Karnataka Chief Minister BS Yediyurappa today said the state government has decided to conduct a CID and a magisterial inquiry into the violent protests against the Citizenship Amendment Act in Mangaluru last week, which resulted in two deaths.
"Regarding the Mangaluru incident, the Home Minister (Basavaraj Bommai) and I have decided that both CID and magisterial inquiry should be conducted, and orders will be issued either on Monday or Tuesday," Mr Yediyurappa said.
He said the government has made an "honest effort" towards getting the incident inquired comprehensively. "I have also ordered strict action against those who unnecessarily created chaos there and tried to barge into the police station (in Mangaluru) and attempted to take
away the arms that were there," he added.
Blaming the ruling BJP for the violence and accusing the police of inciting it, several senior Congress leaders, including former Chief Minister Siddaramaiah, had demanded a high-level probe by a sitting High Court judge into the incident.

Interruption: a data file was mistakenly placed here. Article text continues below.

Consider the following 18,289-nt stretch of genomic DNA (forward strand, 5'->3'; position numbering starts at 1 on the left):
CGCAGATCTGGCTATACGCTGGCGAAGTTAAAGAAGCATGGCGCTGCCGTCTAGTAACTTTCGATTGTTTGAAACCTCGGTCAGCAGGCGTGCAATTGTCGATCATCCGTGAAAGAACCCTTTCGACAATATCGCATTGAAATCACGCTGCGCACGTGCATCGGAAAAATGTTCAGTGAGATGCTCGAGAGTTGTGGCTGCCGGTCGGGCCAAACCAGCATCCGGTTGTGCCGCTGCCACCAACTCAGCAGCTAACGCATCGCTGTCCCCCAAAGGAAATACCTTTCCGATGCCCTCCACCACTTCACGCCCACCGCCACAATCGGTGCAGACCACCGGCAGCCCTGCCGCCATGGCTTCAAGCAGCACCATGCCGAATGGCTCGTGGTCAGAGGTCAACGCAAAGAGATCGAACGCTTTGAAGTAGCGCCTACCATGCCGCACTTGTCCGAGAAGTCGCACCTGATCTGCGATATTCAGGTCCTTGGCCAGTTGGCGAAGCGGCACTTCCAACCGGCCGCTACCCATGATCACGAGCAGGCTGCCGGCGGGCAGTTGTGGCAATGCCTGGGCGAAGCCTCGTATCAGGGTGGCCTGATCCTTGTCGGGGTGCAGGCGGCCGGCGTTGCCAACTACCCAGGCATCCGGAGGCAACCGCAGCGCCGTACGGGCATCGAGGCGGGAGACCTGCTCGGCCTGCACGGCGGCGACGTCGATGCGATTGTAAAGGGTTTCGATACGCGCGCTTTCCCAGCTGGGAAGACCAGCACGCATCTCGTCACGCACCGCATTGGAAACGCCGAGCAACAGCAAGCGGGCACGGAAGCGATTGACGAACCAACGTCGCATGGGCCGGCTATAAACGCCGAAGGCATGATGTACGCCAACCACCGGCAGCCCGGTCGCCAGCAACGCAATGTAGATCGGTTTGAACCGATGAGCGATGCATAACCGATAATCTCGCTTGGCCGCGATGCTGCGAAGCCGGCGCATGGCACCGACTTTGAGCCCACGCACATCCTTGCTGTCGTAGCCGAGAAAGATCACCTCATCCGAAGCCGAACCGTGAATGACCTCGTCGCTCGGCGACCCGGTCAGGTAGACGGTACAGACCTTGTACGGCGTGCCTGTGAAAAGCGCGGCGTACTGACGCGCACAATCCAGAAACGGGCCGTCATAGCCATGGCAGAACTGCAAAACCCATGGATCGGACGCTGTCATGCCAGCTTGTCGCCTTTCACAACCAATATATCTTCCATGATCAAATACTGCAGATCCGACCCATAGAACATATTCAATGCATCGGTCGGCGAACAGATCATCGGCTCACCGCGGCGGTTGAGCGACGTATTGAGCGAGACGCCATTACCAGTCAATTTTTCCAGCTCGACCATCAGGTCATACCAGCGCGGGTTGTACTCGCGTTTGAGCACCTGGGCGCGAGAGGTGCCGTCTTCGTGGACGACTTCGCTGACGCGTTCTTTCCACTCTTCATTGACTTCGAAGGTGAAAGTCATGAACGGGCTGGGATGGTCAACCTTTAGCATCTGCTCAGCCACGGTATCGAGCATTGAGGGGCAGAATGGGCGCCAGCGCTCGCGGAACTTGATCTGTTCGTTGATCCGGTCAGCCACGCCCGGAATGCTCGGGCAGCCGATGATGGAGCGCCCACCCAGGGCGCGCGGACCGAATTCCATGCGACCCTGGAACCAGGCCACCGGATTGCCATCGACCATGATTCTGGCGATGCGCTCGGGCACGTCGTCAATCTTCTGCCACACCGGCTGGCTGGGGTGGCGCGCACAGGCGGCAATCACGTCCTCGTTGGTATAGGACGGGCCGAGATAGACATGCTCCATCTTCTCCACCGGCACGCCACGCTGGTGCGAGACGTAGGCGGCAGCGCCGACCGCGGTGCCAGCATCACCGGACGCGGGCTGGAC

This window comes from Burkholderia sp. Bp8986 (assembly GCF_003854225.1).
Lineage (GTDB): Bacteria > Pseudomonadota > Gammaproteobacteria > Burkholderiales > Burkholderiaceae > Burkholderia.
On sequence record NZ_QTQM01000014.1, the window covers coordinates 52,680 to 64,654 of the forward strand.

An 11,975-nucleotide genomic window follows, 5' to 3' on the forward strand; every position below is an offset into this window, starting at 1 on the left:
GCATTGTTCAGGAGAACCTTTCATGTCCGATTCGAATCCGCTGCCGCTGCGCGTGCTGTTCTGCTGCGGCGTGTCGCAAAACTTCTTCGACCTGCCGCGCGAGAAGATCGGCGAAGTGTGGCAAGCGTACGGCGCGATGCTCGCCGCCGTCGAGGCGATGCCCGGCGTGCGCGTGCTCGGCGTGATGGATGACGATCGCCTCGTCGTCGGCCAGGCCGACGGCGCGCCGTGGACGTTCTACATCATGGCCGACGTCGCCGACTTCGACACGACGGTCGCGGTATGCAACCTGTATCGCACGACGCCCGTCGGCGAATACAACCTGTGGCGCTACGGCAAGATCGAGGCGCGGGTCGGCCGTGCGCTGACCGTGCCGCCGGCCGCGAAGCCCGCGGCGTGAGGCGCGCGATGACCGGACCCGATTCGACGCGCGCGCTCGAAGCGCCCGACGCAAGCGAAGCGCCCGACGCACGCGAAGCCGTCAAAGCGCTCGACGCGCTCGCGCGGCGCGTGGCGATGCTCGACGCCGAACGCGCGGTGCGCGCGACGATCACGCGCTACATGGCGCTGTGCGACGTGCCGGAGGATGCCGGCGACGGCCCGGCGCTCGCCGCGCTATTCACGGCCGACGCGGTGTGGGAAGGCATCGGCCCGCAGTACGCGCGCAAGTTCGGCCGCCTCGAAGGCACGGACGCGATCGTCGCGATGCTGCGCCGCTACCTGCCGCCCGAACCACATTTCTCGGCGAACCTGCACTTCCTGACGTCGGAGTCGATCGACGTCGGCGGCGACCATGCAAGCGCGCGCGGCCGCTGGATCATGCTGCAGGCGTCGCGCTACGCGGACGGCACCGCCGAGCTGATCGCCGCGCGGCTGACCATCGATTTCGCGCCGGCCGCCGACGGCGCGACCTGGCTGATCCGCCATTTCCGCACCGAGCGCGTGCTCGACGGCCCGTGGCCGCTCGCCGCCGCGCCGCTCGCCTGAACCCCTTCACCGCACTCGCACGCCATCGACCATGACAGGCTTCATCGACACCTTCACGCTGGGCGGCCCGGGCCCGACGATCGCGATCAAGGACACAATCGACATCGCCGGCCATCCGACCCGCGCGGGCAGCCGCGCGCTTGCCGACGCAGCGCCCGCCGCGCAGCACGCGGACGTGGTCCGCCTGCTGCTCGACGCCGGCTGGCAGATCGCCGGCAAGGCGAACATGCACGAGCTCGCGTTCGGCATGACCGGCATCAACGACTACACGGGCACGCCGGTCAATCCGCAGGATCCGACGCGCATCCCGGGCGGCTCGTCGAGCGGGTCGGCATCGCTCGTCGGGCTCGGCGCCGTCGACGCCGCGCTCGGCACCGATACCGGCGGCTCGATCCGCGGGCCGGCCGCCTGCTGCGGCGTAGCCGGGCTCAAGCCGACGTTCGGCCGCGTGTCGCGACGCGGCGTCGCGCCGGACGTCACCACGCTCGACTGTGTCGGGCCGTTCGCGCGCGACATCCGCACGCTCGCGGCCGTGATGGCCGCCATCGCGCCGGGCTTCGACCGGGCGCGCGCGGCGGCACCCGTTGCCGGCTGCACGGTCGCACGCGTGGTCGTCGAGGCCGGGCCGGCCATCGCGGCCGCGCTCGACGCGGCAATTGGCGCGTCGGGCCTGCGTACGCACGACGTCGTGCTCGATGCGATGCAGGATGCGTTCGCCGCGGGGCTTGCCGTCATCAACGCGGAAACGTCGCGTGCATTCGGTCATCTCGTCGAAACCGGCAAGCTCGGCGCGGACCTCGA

Two people were killed in police firing in Mangaluru last Thursday as the protest against the CAA had turned violent, following which the city was brought under curfew and mobile internet service was suspended.
Hoping that peace and tranquility would continue across the state, Mr Yediyurappa said those who were speaking against CAA were not able to or ready to say how would the Act would affect minority Muslim brothers.
He said: "Prime Minister Narendra Modi has made it clear that no Muslim brother of the country will get affected by it (CAA), yet the Congress and others are indulging in a conspiracy of creating unnecessary confusion. People have understood that and they will teach a lesson."
Different parts of the country witnessed violent protests against the Citizenship (Amendment) Bill which was passed by Parliament and given assent by the President recently.
The Citizenship (Amendment) Act for the first time makes religion the test of citizenship in India. The government says it will help minorities from three Muslim-dominated countries to get citizenship if they fled to India because of religious persecution. Critics say it is designed to discriminate against Muslims and violates the secular principals of the constitution.